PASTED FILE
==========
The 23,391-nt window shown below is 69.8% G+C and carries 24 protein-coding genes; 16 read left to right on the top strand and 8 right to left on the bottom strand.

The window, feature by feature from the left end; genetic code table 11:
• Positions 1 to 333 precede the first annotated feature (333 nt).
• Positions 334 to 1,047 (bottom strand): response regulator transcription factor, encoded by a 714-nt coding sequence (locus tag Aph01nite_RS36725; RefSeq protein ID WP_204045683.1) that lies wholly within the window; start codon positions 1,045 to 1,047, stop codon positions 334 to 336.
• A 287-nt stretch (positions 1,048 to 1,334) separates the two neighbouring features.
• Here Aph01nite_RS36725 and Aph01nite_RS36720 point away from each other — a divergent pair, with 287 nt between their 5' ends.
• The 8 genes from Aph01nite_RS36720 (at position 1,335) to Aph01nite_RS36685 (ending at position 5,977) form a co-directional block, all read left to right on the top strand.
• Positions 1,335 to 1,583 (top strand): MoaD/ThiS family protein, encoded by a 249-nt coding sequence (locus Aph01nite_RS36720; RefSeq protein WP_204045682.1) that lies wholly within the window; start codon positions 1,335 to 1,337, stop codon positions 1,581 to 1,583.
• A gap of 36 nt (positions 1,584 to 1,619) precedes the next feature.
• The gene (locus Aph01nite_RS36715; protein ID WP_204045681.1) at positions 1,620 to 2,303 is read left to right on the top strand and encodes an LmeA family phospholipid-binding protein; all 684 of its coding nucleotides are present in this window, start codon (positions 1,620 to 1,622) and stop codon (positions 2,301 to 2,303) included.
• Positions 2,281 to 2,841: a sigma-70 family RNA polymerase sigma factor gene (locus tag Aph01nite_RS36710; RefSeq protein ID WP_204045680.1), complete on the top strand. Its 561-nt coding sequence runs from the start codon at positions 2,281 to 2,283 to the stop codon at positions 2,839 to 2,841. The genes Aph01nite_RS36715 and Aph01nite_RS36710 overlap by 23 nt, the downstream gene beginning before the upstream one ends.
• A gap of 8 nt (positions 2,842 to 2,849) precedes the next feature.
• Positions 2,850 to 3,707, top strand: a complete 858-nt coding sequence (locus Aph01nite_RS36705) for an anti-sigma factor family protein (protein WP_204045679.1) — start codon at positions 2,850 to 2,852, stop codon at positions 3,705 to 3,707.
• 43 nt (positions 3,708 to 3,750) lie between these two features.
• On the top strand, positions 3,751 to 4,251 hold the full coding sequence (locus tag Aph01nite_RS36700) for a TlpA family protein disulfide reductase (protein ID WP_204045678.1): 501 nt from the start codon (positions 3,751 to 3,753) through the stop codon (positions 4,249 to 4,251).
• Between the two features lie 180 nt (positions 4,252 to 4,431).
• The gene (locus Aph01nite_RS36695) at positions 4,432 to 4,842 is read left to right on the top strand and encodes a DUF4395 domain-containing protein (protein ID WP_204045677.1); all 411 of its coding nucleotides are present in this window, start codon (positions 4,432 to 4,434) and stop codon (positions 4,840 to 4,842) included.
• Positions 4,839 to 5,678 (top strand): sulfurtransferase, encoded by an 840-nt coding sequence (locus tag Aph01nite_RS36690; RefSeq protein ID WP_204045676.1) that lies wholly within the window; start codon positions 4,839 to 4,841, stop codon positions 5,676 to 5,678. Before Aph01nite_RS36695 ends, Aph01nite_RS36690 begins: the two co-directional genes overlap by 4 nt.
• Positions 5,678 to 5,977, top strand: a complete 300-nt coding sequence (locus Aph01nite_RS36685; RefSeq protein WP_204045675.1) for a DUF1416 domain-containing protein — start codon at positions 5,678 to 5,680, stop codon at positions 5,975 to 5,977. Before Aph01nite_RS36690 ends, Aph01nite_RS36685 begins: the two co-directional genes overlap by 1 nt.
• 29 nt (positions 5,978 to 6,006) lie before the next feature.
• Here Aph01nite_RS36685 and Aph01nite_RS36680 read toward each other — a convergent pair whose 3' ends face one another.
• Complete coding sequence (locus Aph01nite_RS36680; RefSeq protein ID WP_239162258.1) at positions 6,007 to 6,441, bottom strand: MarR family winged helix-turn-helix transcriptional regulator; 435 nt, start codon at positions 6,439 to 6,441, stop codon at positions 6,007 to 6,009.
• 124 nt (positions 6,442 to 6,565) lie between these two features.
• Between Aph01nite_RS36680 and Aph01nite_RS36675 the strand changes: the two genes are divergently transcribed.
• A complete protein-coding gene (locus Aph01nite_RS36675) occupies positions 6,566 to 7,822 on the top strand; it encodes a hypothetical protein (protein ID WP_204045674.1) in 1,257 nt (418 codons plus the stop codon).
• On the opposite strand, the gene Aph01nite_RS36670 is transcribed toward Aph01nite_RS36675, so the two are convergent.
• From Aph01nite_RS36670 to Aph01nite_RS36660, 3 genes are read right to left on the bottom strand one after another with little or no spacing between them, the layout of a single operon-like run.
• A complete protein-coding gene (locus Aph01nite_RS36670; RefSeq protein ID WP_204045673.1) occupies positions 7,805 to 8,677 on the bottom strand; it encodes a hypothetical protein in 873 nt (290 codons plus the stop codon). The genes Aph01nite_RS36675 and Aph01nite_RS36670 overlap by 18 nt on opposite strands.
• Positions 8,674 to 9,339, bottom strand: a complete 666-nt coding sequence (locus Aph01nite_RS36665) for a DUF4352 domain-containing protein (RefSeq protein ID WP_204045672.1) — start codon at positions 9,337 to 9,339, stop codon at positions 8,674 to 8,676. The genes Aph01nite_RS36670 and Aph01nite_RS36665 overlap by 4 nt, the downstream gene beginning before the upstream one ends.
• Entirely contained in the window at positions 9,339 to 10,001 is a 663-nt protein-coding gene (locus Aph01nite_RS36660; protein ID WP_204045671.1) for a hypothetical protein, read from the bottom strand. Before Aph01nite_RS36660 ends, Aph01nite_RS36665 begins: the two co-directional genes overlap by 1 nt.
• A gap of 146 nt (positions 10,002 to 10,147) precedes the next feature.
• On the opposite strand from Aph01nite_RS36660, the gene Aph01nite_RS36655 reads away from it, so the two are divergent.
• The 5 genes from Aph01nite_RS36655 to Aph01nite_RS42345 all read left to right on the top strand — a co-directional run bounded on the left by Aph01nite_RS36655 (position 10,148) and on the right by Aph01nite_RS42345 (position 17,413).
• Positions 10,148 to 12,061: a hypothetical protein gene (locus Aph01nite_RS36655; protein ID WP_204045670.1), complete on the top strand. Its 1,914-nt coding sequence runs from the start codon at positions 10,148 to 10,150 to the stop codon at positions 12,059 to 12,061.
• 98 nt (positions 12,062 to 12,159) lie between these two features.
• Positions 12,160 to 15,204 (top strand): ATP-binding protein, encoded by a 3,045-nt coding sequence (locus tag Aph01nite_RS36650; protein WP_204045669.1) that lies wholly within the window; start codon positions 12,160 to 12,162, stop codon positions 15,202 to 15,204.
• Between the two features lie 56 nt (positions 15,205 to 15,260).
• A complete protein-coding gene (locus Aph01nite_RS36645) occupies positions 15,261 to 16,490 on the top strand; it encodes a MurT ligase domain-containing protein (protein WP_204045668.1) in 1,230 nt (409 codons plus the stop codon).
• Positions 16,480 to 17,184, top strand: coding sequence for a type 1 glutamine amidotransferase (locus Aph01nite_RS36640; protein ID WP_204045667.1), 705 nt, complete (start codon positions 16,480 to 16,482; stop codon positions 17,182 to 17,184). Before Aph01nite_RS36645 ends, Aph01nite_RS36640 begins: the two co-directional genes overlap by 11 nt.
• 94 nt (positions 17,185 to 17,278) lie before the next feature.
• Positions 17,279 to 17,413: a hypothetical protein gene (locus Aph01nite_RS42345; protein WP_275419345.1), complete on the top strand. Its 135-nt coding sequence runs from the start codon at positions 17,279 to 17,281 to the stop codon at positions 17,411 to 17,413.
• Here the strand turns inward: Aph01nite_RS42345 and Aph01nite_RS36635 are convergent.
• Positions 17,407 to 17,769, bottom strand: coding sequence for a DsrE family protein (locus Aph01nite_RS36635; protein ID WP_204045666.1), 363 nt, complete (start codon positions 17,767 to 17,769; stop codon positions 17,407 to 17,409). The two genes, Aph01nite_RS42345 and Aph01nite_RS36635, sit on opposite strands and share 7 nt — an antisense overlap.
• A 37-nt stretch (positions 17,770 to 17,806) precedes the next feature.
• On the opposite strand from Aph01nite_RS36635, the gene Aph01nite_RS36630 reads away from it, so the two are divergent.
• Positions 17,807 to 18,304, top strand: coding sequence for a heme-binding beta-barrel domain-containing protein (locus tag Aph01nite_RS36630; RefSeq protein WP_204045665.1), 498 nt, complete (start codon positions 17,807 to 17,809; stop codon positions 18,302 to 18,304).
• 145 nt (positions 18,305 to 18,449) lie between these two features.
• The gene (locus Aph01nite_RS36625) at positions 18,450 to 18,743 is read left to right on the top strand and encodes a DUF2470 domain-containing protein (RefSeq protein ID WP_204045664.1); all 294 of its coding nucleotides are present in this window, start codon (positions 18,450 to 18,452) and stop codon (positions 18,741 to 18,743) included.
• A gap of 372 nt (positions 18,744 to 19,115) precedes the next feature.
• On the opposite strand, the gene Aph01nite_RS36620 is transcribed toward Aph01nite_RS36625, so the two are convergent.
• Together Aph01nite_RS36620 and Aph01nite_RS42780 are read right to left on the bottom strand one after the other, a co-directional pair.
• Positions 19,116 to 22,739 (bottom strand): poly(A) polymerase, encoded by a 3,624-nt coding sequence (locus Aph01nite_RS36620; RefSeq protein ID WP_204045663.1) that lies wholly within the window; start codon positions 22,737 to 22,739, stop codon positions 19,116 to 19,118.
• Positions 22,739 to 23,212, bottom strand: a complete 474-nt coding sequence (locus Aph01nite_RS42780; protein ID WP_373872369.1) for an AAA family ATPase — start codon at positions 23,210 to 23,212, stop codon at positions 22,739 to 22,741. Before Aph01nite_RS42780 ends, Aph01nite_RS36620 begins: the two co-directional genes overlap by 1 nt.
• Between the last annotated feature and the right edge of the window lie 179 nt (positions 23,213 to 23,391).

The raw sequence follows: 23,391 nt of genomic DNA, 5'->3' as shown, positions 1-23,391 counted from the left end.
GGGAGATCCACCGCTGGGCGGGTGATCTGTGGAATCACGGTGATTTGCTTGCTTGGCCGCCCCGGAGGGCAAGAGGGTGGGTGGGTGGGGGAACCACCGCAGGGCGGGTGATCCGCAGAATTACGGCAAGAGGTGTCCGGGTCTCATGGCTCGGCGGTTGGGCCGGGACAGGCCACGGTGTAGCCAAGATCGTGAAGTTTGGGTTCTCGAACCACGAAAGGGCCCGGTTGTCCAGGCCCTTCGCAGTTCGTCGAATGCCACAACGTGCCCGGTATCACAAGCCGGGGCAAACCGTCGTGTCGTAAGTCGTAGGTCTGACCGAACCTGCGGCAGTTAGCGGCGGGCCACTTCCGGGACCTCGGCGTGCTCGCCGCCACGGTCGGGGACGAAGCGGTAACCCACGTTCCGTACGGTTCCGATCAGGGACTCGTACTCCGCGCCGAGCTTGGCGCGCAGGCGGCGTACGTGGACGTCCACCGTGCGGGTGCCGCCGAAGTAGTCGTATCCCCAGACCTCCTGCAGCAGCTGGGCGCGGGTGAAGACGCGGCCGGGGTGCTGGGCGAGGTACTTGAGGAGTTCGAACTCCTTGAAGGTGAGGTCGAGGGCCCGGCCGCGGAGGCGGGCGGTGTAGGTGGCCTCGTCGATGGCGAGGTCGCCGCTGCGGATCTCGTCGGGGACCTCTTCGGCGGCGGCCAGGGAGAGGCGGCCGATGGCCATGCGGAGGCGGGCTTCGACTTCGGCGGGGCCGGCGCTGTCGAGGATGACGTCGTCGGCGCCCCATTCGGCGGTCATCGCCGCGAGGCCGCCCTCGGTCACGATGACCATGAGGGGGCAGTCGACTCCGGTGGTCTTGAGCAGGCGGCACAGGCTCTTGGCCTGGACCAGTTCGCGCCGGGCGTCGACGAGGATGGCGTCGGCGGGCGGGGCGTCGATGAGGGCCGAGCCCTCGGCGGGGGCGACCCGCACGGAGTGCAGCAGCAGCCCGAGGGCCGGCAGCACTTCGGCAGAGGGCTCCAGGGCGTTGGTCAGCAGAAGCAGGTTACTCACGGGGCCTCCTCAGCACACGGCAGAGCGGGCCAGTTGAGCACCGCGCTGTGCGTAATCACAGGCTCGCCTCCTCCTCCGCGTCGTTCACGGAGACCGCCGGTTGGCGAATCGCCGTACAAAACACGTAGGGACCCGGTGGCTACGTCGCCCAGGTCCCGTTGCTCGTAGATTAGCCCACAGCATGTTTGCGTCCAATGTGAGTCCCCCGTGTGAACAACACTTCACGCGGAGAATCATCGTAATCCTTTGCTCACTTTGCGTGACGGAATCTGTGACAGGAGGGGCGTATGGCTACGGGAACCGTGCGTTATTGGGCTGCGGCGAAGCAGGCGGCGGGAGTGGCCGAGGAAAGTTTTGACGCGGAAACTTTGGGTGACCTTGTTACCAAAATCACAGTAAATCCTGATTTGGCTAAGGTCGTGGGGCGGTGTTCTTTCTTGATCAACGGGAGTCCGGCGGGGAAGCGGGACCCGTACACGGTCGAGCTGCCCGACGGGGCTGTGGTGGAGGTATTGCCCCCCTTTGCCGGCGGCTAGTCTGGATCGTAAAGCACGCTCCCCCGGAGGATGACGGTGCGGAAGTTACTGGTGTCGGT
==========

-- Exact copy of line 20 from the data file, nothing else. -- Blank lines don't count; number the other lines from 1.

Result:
• 29 nt (positions 5,978 to 6,006) lie before the next feature.